The nominal goal of the trade associations is to reduce market confusion. Specifically, they seek to have the proposed DOE changes incorporated into the HUD standard, rather than having it be a stand-alone code – a process that would plainly slow implementation. But the industry’s solid front is cracking. Clayton Homes, the largest producer of manufactured homes (and a division of Berkshire Hathaway), announced it was overhauling its production facilities to meet the DOE guidelines.

In addition to federal standards, states are permitted to apply their own more stringent installation, construction and design requirements. For example, in 1996 in the aftermath of Hurricane Andrew, Florida mandated tougher survivability regulations. As a result, manufactured housing installed according to the 1996 code has generally performed as well under stress as typical site-built homes of the same vintage.

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Cheaper, Better

Back up for a moment. Why do we believe manufactured housing has inherent market advantages over site-built?

The production of manufactured housing uses standardized assembly techniques in a controlled environment that allows for economies of scale. Moreover, the technology doesn’t depend on highly skilled workers to provide consistent quality. That makes for re-markable economies – on average, a savings of 40 to 50 percent per square foot compared to traditional site-built homes (excluding land, of course).

That really shouldn’t be surprising: the technology used in on-site residential construction has hardly changed over the past century. Moreover, home-construction-as-usual is highly dependent on favorable weather and the aforementioned skilled labor. Labor shortages are likely to increase going forward because of a decline in vocational training. Consider, too, that since the 2008 housing crash, numerous home builders have gone out of business.

And then there’s the issue of interest rates. Since virtually everybody needs a mortgage to buy housing, the affordability of housing depends heavily on mortgage rates. These rates were rock-bottom-low for the decade following the financial crisis – but no longer. And while higher interest rates may be somewhat offset by lower purchase prices for existing houses, the cost of capital inevitably will raise the cost of new housing.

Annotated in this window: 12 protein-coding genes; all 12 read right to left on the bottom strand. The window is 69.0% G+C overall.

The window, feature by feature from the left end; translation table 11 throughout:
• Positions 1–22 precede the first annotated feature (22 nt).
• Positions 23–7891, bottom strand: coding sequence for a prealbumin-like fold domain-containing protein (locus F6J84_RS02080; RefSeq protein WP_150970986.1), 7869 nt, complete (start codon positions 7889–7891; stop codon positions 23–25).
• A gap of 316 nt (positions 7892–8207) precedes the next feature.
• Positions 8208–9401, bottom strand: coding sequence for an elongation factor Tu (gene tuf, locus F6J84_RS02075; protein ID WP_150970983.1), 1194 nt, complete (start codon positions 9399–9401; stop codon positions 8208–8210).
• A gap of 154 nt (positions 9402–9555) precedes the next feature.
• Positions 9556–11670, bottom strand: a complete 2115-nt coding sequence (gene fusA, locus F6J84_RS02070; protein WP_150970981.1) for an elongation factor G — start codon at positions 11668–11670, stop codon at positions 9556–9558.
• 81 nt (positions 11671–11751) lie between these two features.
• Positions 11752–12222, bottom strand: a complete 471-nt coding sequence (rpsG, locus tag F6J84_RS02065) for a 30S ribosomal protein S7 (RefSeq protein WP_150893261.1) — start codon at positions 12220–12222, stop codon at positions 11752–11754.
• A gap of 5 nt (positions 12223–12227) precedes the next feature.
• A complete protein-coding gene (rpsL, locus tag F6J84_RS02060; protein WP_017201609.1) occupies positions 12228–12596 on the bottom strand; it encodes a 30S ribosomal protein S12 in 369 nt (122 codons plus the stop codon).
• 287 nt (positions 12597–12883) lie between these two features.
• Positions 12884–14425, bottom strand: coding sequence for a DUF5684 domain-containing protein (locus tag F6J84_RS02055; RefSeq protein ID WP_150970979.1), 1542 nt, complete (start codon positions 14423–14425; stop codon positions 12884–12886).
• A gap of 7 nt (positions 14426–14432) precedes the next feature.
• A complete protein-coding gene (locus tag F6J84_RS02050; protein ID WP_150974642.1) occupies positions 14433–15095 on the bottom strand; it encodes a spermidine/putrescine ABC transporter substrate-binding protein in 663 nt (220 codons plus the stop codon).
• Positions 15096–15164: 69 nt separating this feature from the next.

It cannot be overemphasized, then, that something must give if we are to build our way out of the shortage. Manufactured housing could be part of the solution – as it already is for some households. Currently, some 22 million Americans live in the over 6 million units of existing manufactured housing, which constitutes the most affordable non-subsidized housing in many areas. Yet, despite improvements in quality and safety, manufactured housing’s uptake has been slow, hampered by both exclusionary land-use restrictions and a lack of competitively priced financing.

Not In My Backyard

Zoning and land-use regulations are the most galling barriers, making it difficult to locate parcels for manufactured homes and increasing the overall cost. Many localities don’t even try to put a civilized face on it. A recent paper published by the Massachusetts-based Lincoln Institute of Land Policy listed 18 examples of land-use regulations that either banned manufactured housing outright or subjected the homes to requirements not applied to site-built, single-family houses.

For example, the Manufactured Housing Institute (a trade association) found communities that require each manufactured house to sit on a lot of 1-10 acres, even where the similar acreage restrictions don’t apply to site-built homes. Other communities bar “single-wide” homes, the more modest (and more affordable) size that can be hauled by truck as a single unit. Still other local restrictions include maximum ages for manufactured dwellings, minimum square footage and specific architectural design features not required of site-built houses.

A few states and localities, which have gotten the message that in the long run NIMBY must give way, are loosening land-use rules that have created an artificial scarcity in build- able land.
Rationalizing NIMBY

In some cases, land-use restrictions are linked to assumptions that manufactured homes are inevitably poorly made and lack aesthetic appeal – that manufactured homes will detract from the neighborhood and lower property values. However, manufactured homes can (and often do) mimic local site-built housing styles and can include garages, pitched roofs, porches, bay windows, and other exterior architectural details that allow them to blend in.

One such product is the Clayton Homes CrossMod, which aims to match site-built houses in key ways while still benefitting from the cost advantages of mass production. CrossMod homes are affixed to permanent foundations and mix manufactured housing sections with modular elements added on-site, such as porches and garages. Other manufactured housing products can be stacked to form 2-3 story homes.